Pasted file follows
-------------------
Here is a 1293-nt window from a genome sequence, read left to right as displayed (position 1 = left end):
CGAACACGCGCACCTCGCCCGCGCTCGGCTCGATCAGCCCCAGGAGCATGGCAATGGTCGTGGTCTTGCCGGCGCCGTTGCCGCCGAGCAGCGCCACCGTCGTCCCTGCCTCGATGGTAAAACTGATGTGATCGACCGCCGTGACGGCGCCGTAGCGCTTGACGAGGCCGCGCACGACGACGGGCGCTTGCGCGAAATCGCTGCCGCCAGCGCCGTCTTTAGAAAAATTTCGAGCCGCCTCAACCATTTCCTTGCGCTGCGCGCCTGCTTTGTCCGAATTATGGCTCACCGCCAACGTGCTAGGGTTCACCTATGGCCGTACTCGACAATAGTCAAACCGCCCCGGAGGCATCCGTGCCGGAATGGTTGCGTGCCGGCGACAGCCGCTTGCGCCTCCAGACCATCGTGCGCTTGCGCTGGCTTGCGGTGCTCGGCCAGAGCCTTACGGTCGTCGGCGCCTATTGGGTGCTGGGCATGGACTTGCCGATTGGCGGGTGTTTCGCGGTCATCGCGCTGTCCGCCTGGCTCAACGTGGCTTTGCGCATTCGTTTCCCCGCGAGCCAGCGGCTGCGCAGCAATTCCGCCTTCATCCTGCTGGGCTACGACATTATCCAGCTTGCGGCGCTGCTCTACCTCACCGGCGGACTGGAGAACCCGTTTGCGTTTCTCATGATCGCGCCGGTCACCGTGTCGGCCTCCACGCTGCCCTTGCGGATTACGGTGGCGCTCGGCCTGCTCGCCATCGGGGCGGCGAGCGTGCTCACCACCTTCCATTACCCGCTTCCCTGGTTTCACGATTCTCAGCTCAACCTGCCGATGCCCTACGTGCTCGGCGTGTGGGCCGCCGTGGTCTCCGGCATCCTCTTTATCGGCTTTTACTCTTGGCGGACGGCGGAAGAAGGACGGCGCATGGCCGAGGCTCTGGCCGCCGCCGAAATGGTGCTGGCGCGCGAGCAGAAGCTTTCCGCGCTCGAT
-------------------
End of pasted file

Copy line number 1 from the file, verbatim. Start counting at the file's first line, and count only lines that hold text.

Here is a 1293-nt window from a genome sequence, read left to right as displayed (position 1 = left end):